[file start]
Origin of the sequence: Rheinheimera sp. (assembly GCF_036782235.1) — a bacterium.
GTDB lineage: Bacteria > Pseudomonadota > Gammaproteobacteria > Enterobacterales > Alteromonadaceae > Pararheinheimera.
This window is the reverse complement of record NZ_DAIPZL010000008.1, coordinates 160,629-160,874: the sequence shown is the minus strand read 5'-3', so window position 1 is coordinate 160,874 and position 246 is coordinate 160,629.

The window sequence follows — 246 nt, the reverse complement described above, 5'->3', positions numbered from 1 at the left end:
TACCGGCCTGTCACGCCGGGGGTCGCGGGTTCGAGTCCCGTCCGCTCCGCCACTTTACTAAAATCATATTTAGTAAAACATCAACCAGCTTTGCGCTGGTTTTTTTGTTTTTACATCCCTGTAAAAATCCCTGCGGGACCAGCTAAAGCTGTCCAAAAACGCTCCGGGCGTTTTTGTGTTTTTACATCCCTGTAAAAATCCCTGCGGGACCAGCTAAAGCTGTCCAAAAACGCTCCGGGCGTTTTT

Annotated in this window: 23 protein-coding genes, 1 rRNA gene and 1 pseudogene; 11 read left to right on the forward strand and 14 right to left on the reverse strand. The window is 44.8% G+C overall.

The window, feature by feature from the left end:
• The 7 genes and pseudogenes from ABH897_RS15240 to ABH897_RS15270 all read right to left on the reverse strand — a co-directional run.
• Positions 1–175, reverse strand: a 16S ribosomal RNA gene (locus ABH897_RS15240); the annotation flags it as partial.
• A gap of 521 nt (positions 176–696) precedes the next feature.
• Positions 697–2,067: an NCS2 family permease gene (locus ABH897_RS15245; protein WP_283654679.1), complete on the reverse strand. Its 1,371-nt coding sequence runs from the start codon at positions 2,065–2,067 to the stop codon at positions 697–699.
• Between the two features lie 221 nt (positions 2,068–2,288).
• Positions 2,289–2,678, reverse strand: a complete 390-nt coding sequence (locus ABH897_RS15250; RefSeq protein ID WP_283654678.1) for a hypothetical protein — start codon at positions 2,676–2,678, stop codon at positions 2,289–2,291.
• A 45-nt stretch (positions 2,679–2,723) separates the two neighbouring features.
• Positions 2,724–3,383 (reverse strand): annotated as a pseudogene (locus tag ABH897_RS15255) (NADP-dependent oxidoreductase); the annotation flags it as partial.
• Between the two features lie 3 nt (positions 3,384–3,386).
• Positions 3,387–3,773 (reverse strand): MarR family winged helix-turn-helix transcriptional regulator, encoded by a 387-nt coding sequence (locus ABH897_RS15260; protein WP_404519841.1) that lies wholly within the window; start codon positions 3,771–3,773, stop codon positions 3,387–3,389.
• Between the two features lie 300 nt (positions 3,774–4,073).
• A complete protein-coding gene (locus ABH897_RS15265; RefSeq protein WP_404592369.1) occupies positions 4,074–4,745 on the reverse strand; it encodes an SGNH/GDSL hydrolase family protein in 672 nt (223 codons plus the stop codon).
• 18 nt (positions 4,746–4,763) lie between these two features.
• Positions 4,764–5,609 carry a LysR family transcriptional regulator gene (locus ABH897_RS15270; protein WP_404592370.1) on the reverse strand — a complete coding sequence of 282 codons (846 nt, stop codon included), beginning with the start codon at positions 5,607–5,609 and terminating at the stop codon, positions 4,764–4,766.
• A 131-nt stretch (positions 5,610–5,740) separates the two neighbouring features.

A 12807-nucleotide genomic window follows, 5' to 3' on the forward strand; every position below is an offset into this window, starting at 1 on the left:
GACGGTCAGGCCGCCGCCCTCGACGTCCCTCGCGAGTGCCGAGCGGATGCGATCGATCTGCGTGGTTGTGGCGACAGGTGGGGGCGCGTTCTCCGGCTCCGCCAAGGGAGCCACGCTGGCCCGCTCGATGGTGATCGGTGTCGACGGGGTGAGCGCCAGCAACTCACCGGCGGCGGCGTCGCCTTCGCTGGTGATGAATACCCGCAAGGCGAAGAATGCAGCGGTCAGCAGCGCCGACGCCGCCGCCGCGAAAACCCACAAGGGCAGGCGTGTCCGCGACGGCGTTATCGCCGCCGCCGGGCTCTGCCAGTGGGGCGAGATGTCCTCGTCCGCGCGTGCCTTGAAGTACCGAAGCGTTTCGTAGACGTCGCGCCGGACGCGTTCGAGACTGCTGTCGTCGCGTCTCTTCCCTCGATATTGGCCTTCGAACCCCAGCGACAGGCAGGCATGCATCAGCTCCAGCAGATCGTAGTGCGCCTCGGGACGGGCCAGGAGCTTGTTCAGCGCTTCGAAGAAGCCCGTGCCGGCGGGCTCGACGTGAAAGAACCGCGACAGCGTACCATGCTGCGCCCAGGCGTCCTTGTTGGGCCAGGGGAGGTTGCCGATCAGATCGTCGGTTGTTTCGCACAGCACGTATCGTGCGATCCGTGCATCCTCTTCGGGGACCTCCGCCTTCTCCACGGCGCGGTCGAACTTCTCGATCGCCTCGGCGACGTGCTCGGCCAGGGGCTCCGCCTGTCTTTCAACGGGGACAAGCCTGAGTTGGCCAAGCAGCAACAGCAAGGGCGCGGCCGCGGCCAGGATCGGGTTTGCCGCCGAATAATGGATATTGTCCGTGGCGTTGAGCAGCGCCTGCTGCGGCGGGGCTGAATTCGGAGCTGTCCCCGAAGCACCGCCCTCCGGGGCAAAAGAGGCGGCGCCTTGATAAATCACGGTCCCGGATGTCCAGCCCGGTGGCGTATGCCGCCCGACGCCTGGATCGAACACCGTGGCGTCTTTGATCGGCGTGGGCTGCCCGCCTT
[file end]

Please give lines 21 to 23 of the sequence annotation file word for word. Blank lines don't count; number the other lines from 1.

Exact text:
• Positions 4,764–5,609 carry a LysR family transcriptional regulator gene (locus ABH897_RS15270; protein WP_404592370.1) on the reverse strand — a complete coding sequence of 282 codons (846 nt, stop codon included), beginning with the start codon at positions 5,607–5,609 and terminating at the stop codon, positions 4,764–4,766.
• A 131-nt stretch (positions 5,610–5,740) separates the two neighbouring features.

A 12807-nucleotide genomic window follows, 5' to 3' on the forward strand; every position below is an offset into this window, starting at 1 on the left: